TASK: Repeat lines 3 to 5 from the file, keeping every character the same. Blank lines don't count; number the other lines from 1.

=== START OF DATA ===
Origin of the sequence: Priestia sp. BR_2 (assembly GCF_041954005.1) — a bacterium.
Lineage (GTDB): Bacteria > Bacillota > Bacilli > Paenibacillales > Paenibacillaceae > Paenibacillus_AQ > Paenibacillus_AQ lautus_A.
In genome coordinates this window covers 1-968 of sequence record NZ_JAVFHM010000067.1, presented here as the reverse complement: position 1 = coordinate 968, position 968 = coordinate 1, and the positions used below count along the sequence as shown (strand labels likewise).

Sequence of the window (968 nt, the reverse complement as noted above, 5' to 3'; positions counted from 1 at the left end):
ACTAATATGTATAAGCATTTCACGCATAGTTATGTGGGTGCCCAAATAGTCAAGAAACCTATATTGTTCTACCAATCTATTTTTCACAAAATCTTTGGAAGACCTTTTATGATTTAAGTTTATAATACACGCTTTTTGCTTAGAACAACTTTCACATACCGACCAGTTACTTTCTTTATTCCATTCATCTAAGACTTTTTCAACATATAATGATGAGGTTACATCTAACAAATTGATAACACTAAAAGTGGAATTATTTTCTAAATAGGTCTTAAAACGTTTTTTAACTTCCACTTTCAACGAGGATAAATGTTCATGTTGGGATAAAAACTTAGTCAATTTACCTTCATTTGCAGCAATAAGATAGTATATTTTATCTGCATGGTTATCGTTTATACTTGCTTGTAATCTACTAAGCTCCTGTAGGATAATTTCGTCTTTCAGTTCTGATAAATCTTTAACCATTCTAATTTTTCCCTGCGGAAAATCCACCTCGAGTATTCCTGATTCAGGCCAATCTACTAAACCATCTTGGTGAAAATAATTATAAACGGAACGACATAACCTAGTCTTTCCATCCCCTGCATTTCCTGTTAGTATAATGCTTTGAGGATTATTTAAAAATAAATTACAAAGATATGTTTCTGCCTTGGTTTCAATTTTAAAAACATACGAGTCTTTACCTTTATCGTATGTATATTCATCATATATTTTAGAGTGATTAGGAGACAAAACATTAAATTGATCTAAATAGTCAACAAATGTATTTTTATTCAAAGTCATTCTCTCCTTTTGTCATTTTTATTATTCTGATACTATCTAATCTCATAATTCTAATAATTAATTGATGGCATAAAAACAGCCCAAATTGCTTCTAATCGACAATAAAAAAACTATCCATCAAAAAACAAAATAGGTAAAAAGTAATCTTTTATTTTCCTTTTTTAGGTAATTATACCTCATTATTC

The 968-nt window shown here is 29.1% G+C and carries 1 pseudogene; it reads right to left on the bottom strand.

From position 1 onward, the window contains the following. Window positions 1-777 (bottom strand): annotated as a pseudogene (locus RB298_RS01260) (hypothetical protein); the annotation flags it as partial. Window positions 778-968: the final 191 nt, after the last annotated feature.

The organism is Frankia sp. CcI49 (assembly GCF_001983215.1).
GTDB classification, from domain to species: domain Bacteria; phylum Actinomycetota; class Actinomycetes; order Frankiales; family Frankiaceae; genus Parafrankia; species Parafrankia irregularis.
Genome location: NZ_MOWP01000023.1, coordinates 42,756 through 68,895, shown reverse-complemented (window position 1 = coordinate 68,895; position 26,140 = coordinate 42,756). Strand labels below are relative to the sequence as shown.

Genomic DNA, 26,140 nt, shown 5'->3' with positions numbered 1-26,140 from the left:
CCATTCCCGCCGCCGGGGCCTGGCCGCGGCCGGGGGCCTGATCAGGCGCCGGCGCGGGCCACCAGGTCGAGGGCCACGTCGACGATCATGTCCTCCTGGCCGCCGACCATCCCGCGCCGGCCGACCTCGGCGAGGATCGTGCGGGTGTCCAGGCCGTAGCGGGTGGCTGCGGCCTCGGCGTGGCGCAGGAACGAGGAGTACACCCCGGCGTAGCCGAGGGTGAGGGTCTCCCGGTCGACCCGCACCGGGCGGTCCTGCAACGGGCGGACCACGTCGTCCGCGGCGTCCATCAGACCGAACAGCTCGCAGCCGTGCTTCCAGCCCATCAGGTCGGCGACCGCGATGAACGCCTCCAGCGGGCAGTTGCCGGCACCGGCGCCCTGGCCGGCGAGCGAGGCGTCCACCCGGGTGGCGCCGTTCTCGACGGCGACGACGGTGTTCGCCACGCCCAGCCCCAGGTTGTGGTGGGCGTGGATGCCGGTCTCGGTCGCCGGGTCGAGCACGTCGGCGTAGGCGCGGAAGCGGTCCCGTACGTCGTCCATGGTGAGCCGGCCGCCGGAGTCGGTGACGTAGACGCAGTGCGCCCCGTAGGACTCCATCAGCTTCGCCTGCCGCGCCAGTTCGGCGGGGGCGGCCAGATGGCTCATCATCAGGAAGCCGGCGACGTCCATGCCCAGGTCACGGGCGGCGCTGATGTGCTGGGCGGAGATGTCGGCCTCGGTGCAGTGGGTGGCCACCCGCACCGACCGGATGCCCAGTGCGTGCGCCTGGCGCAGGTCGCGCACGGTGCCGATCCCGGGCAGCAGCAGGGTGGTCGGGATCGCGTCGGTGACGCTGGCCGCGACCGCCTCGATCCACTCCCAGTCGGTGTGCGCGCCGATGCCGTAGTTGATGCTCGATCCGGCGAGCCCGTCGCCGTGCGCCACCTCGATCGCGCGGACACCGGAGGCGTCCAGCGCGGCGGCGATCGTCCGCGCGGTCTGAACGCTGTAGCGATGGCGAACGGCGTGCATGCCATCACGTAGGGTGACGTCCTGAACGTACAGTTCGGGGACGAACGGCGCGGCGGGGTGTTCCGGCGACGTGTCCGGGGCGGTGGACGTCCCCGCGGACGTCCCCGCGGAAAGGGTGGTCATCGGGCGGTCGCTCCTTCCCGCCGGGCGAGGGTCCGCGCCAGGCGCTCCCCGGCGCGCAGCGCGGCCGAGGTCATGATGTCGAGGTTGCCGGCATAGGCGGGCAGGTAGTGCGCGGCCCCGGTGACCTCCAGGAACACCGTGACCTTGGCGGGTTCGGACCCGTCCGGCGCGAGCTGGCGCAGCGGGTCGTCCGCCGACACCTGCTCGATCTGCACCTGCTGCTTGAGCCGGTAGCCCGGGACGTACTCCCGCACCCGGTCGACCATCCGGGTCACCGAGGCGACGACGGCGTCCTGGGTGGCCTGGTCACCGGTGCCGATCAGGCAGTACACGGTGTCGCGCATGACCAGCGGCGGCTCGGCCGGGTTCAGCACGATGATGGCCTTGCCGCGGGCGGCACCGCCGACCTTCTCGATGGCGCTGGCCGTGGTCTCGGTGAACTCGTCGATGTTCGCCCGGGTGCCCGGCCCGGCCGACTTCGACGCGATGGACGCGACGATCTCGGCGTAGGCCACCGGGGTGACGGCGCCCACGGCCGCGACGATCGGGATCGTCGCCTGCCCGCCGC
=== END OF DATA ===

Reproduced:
In genome coordinates this window covers 1-968 of sequence record NZ_JAVFHM010000067.1, presented here as the reverse complement: position 1 = coordinate 968, position 968 = coordinate 1, and the positions used below count along the sequence as shown (strand labels likewise).

Sequence of the window (968 nt, the reverse complement as noted above, 5' to 3'; positions counted from 1 at the left end):
ACTAATATGTATAAGCATTTCACGCATAGTTATGTGGGTGCCCAAATAGTCAAGAAACCTATATTGTTCTACCAATCTATTTTTCACAAAATCTTTGGAAGACCTTTTATGATTTAAGTTTATAATACACGCTTTTTGCTTAGAACAACTTTCACATACCGACCAGTTACTTTCTTTATTCCATTCATCTAAGACTTTTTCAACATATAATGATGAGGTTACATCTAACAAATTGATAACACTAAAAGTGGAATTATTTTCTAAATAGGTCTTAAAACGTTTTTTAACTTCCACTTTCAACGAGGATAAATGTTCATGTTGGGATAAAAACTTAGTCAATTTACCTTCATTTGCAGCAATAAGATAGTATATTTTATCTGCATGGTTATCGTTTATACTTGCTTGTAATCTACTAAGCTCCTGTAGGATAATTTCGTCTTTCAGTTCTGATAAATCTTTAACCATTCTAATTTTTCCCTGCGGAAAATCCACCTCGAGTATTCCTGATTCAGGCCAATCTACTAAACCATCTTGGTGAAAATAATTATAAACGGAACGACATAACCTAGTCTTTCCATCCCCTGCATTTCCTGTTAGTATAATGCTTTGAGGATTATTTAAAAATAAATTACAAAGATATGTTTCTGCCTTGGTTTCAATTTTAAAAACATACGAGTCTTTACCTTTATCGTATGTATATTCATCATATATTTTAGAGTGATTAGGAGACAAAACATTAAATTGATCTAAATAGTCAACAAATGTATTTTTATTCAAAGTCATTCTCTCCTTTTGTCATTTTTATTATTCTGATACTATCTAATCTCATAATTCTAATAATTAATTGATGGCATAAAAACAGCCCAAATTGCTTCTAATCGACAATAAAAAAACTATCCATCAAAAAACAAAATAGGTAAAAAGTAATCTTTTATTTTCCTTTTTTAGGTAATTATACCTCATTATTC